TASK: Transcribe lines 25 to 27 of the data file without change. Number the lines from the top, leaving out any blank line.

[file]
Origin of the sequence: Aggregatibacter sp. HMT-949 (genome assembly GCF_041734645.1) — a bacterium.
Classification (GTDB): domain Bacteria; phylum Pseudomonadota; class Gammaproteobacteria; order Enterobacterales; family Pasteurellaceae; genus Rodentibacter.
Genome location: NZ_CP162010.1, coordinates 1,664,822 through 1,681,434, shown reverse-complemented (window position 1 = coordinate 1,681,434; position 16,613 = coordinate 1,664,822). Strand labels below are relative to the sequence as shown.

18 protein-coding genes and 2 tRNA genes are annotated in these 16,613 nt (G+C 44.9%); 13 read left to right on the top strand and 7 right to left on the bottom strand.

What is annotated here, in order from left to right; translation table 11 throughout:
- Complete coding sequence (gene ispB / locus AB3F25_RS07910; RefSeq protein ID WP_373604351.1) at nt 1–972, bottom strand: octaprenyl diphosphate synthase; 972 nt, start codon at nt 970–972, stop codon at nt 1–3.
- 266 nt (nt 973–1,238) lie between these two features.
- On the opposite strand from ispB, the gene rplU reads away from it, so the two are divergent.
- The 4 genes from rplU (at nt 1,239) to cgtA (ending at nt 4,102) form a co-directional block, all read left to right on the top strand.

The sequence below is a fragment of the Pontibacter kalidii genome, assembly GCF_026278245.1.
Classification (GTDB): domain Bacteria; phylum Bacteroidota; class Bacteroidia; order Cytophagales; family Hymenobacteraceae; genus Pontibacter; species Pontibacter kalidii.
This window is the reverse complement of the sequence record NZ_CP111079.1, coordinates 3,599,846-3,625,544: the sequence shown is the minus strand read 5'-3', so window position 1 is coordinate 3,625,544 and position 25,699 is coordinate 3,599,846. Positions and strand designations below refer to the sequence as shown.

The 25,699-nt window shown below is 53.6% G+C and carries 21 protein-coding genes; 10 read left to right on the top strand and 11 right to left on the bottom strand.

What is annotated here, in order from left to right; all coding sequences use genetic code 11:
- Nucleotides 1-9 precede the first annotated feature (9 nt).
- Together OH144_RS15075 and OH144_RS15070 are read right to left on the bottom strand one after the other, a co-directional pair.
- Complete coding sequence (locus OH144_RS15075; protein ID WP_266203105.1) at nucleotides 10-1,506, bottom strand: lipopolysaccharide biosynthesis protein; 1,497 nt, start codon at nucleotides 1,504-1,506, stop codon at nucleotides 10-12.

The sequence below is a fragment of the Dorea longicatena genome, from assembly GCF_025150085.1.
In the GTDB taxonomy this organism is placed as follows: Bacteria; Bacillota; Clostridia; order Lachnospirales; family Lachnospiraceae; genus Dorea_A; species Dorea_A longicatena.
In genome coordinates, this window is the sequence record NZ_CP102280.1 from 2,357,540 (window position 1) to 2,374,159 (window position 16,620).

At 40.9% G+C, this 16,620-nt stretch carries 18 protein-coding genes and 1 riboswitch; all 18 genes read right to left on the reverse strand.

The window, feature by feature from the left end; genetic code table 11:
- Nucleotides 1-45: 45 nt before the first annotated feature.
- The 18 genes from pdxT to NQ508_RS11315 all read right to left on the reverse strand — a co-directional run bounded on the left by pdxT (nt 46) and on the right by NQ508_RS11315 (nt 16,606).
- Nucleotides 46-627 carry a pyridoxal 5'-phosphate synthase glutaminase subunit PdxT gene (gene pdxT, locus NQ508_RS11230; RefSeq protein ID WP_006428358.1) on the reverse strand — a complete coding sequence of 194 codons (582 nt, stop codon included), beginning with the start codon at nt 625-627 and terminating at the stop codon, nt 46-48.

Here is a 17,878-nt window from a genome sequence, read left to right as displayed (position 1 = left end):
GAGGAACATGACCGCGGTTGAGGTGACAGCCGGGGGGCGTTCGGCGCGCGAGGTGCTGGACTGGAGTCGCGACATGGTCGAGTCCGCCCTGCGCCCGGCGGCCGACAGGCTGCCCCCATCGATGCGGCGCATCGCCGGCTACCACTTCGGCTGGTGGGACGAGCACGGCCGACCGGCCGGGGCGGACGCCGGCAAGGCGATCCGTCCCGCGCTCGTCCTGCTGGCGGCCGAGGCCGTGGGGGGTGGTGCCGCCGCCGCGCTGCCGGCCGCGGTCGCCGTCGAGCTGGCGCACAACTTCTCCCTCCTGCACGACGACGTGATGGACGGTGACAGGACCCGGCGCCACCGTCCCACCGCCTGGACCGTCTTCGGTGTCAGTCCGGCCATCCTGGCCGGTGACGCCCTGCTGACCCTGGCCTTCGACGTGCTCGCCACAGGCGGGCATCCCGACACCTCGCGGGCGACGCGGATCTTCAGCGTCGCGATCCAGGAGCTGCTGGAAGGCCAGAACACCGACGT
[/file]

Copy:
- Nucleotides 46-627 carry a pyridoxal 5'-phosphate synthase glutaminase subunit PdxT gene (gene pdxT, locus NQ508_RS11230; RefSeq protein ID WP_006428358.1) on the reverse strand — a complete coding sequence of 194 codons (582 nt, stop codon included), beginning with the start codon at nt 625-627 and terminating at the stop codon, nt 46-48.

Here is a 17,878-nt window from a genome sequence, read left to right as displayed (position 1 = left end):
GAGGAACATGACCGCGGTTGAGGTGACAGCCGGGGGGCGTTCGGCGCGCGAGGTGCTGGACTGGAGTCGCGACATGGTCGAGTCCGCCCTGCGCCCGGCGGCCGACAGGCTGCCCCCATCGATGCGGCGCATCGCCGGCTACCACTTCGGCTGGTGGGACGAGCACGGCCGACCGGCCGGGGCGGACGCCGGCAAGGCGATCCGTCCCGCGCTCGTCCTGCTGGCGGCCGAGGCCGTGGGGGGTGGTGCCGCCGCCGCGCTGCCGGCCGCGGTCGCCGTCGAGCTGGCGCACAACTTCTCCCTCCTGCACGACGACGTGATGGACGGTGACAGGACCCGGCGCCACCGTCCCACCGCCTGGACCGTCTTCGGTGTCAGTCCGGCCATCCTGGCCGGTGACGCCCTGCTGACCCTGGCCTTCGACGTGCTCGCCACAGGCGGGCATCCCGACACCTCGCGGGCGACGCGGATCTTCAGCGTCGCGATCCAGGAGCTGCTGGAAGGCCAGAACACCGACGT